That night, I also promised her I’d try to be goofy, silly, and less selfish, because she was one one of the goofiest, silliest, and most selfless people I’ve ever met.

The Psalmist reminds us that “Weeping may come for the night, but joy comes with the morning.” What a joy it was to have Micki in our lives. What a legacy of joy and faithfulness we have to pass on to our own friends and family. There’s not a doubt in my mind that Grandma entered the gates of heaven with thanksgiving in her heart, and praise on her lips. May we do the same here on earth, until the day we meet again.


Fast and Furious Films, Ranked

F9 is out in theaters in the U.S. next week, and I for one am kind of stoked to nestle myself in a comfy recliner that someone else has farted in while watching a movie that I can’t pause. To mark this auspicious occasion, and to settle any questions friends may have about how I feel about this tenth full-length installment of the franchise, I thought I might offer some thoughts.

Best Overall Fast and Furious Films, ranked from worst to best

9. 2 Fast, 2 Furious. There is so much to dislike about this one. The driving is boooooring. The villain is meh. The introduction of Tyrese Gibson is the film’s lone, bright, shining redemption (just as Roman would like, I think).

8. Toyko Drift. I have so many questions. Why do the grown-up mob men make business decisions based on the testosterone-fueled requests of teenagers? Why does darling Han’s social circle include so many high schoolers? Why does the white boy who speaks no Japanese go to a school that instructs in Japanese?

7. Fast & Furious. While this film contains one of the most satisfying death-of-villain scenes (see below) and a super fun open and close, it’s a little bit of a snoozer for me. The GPS-guided race scenes are too video-gamey and I miss that sixties dream house the cops hunkered down in for the original. I do love the truck driver saving his little lizard pal, though. Tops.

6. The Fast and the Furious. Yes, the original is solidly in the middle-of-the-pack for me. The highway hijinks are fun enough, which is really all I need.

5. Fast & Furious Presents: Hobbs and Shaw. Hobbs’ return to his family is amazing. Shaw and his sister are adorable. The brothers linking their trucks together to try to wrangle a helicopter…epic Dwayne J. energy. I could have done with fewer jokes the target audience of which is 6th grade boys. Your humor is better than that, F&F. C’mon.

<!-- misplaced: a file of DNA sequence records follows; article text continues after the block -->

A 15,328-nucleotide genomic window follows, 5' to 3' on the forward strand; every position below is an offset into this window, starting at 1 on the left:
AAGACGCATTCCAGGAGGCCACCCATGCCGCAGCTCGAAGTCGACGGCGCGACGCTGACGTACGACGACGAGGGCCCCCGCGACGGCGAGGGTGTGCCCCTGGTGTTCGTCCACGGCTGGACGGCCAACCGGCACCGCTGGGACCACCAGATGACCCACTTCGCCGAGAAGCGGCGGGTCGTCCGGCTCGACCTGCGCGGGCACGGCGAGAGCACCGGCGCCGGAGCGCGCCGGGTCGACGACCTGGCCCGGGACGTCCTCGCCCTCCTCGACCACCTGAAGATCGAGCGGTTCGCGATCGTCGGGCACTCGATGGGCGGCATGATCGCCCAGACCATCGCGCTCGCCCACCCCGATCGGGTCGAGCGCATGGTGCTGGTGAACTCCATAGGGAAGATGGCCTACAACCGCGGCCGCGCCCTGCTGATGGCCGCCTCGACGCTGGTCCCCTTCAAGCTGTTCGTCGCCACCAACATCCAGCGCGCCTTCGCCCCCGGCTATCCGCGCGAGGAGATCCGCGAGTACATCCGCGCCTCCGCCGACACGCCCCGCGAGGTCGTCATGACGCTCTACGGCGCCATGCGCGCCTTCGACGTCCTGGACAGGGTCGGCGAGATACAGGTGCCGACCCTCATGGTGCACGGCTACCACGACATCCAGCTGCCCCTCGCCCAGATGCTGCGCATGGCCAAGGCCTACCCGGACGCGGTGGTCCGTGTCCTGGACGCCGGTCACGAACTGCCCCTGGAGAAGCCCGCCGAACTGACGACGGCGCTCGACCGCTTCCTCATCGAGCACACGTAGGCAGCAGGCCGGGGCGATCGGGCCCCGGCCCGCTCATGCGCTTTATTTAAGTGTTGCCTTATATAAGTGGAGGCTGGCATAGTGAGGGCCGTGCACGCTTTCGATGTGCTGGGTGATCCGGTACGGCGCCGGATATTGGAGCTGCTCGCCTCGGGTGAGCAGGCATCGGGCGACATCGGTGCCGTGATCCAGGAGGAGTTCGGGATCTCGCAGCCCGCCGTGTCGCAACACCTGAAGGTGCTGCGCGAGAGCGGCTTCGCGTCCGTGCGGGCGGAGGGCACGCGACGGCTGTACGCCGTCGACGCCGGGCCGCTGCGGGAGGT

4. Furious 6. Look. Dom launches himself out of a car to hurtle himself over a chasm in order to catch Letty, who has been thrown from a tank, and they safely land on a whole other car. It’s just too delightful for words. Things I am not a fan of: the longest airport runway known to humankind, Gina Carano, the ineptitude of whoever told all those law-enforcement officers to just stand on top of Shaw’s secret lair.

3. Fast Five. It’s a very close race for the top three spots. Like, very close. Fast Five has that opening scene in which a whole damn bus hits a little damn car and it’s the bus that flips! Physics be damned, this is art. Fast Five has “make sure you’ve got your thunderwear on,” and other gorgeous Hobbsian one-liners. Fast Five has a giant safe pulled like a tin can behind a couple of cars, all the way through Rio. A safe! Barreling through bank buildings. It’s beyond wonderful. But Fast Five also has some particularly annoying Mia bits (I’m preggo, we have to stay together!), and how Reyes is cool with Zizi letting Brian and Dom escape, but then that poor little house manager dude gets taken out cold…? I like my bad guys consistent, thank you very much.

2. Fate of the Furious. Killing Elena is a little rough. But also, the timeline here is confusing. You wanted to tell Dom, but Letty had just come back…and then fifteen months went by? I have tried to figure out this math a lot and I can’t suss it. Mr. and Little Nobody are…why are they here? I do not care about them, please make them go away forever thank you. Cipher is really stupid. We all know by now that hacking isn’t really fast typing on glass keyboards. Can they not think of anything more interesting to show us? So, there are some bits I don’t love, but holy moly, the amazing bits keep this installment at the top of my list. The opening race scene is peak F&F. Yes! Drive backwards so the fire doesn’t burn you, Dom, genius! Hobbs and Shaw’s prison escape is a pure delight, a gorgeous dance. The whole bait and switch with Shaw and Shaw’s mum (“no, you’re going to take your brother”). I died. Cars creating chaos and raining from the sky (there’s a message about climate change in there, I’m sure of it). Dom doing some fancy driving to get the heat-seeker to hit the sub instead of his Charger. Then the whole team and their cars magically and quickly shielding Dom from the subsequent blast. Roman and his Lambo. It’s all fabulous. And I know it makes me very basic, but I will never ever tire of Shaw’s fighting a plane full of evil henchmen while toting a carseat full of a baby listening to the Chipmunks through baby headphones. Like, it’s literally the best.